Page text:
Political News

Alaska editorials

Posted April 10

Here is a sampling of editorial opinions from Alaska newspapers:

April 6, 2017

Ketchikan Daily News: State regains control

Alaska will take that win.

On its way out the door of the White House, former President B.H. Obama's administration imposed new regulations on federal land in Alaska.

The regulations banned the use of specific predator control hunting methods on more than 76 million acres of federal land. The Fish and Wildlife had imposed the restrictions last year.

It banned bear baiting, hunting via aircraft and killing predator animals in their dens. Most of those practices already are prohibited in Alaska.

The main concern wasn't the regulations specifically, but that Alaska should be in control of its wildlife management.

That control is returned to Alaska through House Bill 69, the handiwork of Congressman Don Young. It passed both the House and Senate, and President Donald J. Trump signed it this week.


April 6, 2017

Peninsula Clarion: Deja vu all over again?

Kenai Peninsula Borough Mayor Mike Navarre has been giving Power Point presentations in which he outlines the state's comprehensive plan to address its roughly $3 billion budget deficit. He then shows his audience a blank screen.

We're hopeful that the Legislature will have made some concrete progress toward a long-term solution when adjourns sometime after Easter, but we're also starting to wonder if we're caught in another "Groundhog Day" session (or Marmot Day, here in Alaska).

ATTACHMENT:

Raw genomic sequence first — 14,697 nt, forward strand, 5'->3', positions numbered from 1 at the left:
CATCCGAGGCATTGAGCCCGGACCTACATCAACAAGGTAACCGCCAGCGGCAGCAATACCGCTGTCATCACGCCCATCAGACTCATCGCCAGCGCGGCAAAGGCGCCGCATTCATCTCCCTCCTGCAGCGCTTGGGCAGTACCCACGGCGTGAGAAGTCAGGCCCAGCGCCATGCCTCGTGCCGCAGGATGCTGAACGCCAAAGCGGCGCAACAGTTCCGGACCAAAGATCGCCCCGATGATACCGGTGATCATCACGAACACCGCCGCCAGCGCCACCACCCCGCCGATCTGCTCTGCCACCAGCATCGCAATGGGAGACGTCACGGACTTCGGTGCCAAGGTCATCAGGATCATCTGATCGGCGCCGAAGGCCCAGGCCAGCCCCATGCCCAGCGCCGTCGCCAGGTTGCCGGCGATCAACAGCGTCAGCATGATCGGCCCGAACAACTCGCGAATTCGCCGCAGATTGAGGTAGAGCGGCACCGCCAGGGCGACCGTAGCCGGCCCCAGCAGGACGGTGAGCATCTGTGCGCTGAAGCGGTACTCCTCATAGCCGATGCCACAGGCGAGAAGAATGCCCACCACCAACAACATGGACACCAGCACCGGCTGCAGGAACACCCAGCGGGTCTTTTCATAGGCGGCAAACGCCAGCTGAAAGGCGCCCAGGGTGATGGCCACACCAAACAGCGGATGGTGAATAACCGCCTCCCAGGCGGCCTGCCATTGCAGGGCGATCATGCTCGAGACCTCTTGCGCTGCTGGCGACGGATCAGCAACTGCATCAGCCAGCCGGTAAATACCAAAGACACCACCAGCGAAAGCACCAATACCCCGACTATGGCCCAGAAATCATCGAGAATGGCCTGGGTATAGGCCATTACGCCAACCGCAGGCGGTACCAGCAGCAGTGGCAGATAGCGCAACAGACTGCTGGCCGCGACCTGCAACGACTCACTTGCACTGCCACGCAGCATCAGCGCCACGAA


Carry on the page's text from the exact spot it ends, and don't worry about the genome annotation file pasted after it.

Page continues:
In the movie, Bill Murray's character relives Groundhog Day over and over until her figures out how to get things right.

In the Legislature, the House and Senate appear to be on yet another collision course over how to cover the budget gap. The Senate has sent a plan to the House that would restructure the way in which earnings from the Alaska Permanent Fund are allocated, using a portion to fund state government. Permanent Fund dividends would be capped at $1,000 for the next three years, but should a spending cap be adhered to, the state budget would be balanced in the next six years.

However, the Senate has also proposed deep cuts, including a 5 percent cut to the formula used to provide funding for public schools.

The House's fiscal plan includes a restructuring of Permanent Fund earnings, though at a lower draw than the Senate plan. Rather than deep cuts, the House plan would make up the difference by reinstating a state income tax — a measure even some members of the House majority are beginning to balk at. The House plan also includes increased taxes on the oil and gas industry.

We've been down this road before; last year, the Senate passed a similar plan to use a portion of Permanent Fund earnings, but the measure never made it out of committee in the House.

So we're wondering, in the next couple of weeks or months or however long lawmakers need to complete this session's work, will there be room for compromise between the two bodies, or will Mayor Navarre's Power Point continue to include that blank screen? Will we see at least the beginnings of a solution this year, or will we wake up next session facing the same fiscal gap, no closer to a solution?

Lawmakers need to focus on the proposals they have in common — which happens to be use of Permanent Fund earnings — and then compromise on the other parts of the budget, from additional cuts to new revenue after that's done. Most lawmakers in Juneau acknowledge that a Permanent Fund earnings plan is the biggest part of the puzzle. But what they're doing now, adding proposals to a Permanent Fund earnings plan that the other side will find unpalatable and then digging in on an all-or-nothing approach, is only putting Alaska deeper in the hole.